The next chapter in the wildly successful “Star Wars” movie franchise will be produced in Britain, Disney’s Lucasfilm announced.
Original cast members Harrison Ford, Carrie Fisher and Mark Hamill are expected to return to the UK to shoot the seventh film in the blockbuster series.
“Star Wars: Episode VII” will be the first in the series since Disney bought the studio from George Lucas in 2012 for $4 billion. It is scheduled for release in 2015.
The official confirmation by Lucasfilm president Kathleen Kennedy prompted the British Chancellor of the Exchequer (finance minister) George Osborne to claim the force is strong with the British film industry.
In a statement, Kathleen Kennedy, Lucasfilm president, said: “We’ve devoted serious time and attention to revisiting the origins of Star Wars as inspiration for our process on the new movie, and I’m thrilled that returning to the UK for production and utilizing the incredible talent there can be a part of that.”
“Speaking from my own longstanding connection to the UK with films like Raiders of the Lost Ark, Empire of the Sun and recently War Horse, it’s very exciting to be heading back.”
The company said representatives from Lucasfilm met with Mr. Osborne “to establish an agreement to produce Star Wars in the UK”.
Mr. Osborne said: “I am delighted that Star Wars is coming back to Britain.
“Today’s announcement that the next Star Wars film will be shot and produced in the UK is great news for fans and our creative industries, and it is clear evidence that our incentives are attracting the largest studios back to the UK.
“I am personally committed to seeing more great films and television made in Britain.”
Britain, as well as France and other European nations, offer tax credits to attract movie production, especially work from Hollywood studios.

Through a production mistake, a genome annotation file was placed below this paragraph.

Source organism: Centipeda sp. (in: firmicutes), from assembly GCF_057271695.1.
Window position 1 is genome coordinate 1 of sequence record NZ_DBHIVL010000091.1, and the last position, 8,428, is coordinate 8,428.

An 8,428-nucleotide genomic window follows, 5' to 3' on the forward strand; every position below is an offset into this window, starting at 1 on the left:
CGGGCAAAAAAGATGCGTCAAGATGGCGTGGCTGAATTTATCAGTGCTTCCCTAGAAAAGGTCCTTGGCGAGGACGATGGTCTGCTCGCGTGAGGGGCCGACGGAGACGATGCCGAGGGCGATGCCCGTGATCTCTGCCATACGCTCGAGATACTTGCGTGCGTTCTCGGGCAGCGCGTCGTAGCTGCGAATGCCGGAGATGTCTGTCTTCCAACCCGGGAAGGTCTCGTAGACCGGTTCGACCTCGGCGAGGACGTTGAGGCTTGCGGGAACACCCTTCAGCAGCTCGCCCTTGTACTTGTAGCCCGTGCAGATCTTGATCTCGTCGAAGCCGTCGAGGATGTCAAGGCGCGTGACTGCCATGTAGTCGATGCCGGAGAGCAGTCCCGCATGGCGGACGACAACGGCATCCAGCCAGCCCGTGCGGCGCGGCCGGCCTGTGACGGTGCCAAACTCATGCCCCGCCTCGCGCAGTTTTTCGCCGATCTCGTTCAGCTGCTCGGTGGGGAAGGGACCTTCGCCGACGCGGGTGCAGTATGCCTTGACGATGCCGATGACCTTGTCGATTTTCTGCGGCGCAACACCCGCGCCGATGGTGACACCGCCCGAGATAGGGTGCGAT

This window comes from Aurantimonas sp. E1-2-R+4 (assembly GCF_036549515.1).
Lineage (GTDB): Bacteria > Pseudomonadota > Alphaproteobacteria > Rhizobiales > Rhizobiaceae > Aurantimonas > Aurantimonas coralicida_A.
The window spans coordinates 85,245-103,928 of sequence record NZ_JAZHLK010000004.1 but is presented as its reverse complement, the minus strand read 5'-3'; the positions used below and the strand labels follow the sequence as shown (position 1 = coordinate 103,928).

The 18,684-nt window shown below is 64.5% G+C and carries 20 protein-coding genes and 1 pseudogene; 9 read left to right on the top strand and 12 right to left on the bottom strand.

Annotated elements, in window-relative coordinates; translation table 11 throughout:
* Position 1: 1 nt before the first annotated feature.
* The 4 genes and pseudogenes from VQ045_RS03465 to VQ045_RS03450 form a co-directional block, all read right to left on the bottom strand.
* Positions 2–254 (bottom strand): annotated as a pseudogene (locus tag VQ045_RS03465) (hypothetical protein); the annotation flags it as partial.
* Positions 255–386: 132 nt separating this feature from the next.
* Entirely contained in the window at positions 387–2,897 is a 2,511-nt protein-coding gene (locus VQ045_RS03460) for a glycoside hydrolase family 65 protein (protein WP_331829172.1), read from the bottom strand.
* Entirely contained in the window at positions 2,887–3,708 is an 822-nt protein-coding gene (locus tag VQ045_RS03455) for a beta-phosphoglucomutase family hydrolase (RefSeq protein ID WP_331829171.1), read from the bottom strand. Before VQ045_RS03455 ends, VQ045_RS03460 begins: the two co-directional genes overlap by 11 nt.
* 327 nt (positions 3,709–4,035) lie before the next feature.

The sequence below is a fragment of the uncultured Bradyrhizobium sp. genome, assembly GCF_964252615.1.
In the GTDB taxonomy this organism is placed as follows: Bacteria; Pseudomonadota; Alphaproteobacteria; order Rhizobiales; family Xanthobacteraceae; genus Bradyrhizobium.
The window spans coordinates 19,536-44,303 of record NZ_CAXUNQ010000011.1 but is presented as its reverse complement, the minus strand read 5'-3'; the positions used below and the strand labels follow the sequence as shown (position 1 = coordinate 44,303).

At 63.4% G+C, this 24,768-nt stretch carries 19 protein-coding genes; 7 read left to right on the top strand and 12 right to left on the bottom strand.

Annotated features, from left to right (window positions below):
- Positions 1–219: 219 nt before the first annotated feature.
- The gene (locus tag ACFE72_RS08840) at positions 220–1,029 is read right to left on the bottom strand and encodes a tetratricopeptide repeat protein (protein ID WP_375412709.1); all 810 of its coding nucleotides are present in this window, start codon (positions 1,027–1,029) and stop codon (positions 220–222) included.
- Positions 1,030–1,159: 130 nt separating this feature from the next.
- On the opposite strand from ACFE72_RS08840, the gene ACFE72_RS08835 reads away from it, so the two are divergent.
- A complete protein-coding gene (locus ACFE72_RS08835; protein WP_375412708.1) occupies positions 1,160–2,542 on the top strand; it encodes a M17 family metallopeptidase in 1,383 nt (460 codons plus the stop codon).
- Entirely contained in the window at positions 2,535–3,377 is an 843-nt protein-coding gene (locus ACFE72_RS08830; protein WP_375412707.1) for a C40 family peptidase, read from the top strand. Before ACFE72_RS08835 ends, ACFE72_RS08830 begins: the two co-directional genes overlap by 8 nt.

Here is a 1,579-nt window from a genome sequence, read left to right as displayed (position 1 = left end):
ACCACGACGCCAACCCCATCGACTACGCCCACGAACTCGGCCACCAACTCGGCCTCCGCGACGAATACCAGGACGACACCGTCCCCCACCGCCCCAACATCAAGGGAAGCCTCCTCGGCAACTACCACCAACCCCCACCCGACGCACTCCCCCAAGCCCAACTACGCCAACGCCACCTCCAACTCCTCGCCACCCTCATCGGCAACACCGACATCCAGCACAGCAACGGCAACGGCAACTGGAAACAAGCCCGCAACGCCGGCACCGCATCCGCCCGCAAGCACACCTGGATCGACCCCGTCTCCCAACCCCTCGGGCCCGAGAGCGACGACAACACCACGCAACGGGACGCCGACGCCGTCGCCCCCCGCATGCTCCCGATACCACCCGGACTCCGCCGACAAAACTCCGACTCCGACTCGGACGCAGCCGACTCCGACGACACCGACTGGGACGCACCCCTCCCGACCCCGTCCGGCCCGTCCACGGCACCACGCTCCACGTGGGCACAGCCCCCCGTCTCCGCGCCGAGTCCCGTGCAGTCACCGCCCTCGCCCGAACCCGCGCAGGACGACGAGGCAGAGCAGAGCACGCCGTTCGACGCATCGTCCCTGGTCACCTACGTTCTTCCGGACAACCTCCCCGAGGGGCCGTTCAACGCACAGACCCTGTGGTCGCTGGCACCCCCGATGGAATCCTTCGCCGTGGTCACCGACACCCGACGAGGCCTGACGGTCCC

Filming on previous Star Wars also took place in Britain at studios including Elstree, Shepperton and Leavesden.
Warwick Davis, who played an Ewok in 1983’s Return of the Jedi, said the announcement was great for the British film industry, and for British actors.
“I think that it’s Star Wars coming back to its roots, it’s where it started all those years ago in 1976,” he said.
“It’s really where Star Wars was kind of born I suppose, and it’s nice that it’s coming back.”
Last month Mr. Osborne hailed the UK’s creative industries, which generated more than $50bn a year for the economy and employ 1.5m people. as “massively important”, informs the Telegraph.
Director by J.J. Abrams will oversee production of Star Wars: Episode VII at studios and locations across Britain. Abrams most recently made Star Trek into Darkness and also directed Super 8.
The latest installment in the Star Wars franchise is based on a screenplay by Toy Story 3 writer Michael Arndt and is scheduled for a 2015, says the Daily Mail.
George Lucas – who launched the saga in 1977 and directed four of the six films to date – will serve as a creative consultant for the three new films, which are expected to come out every two to three years.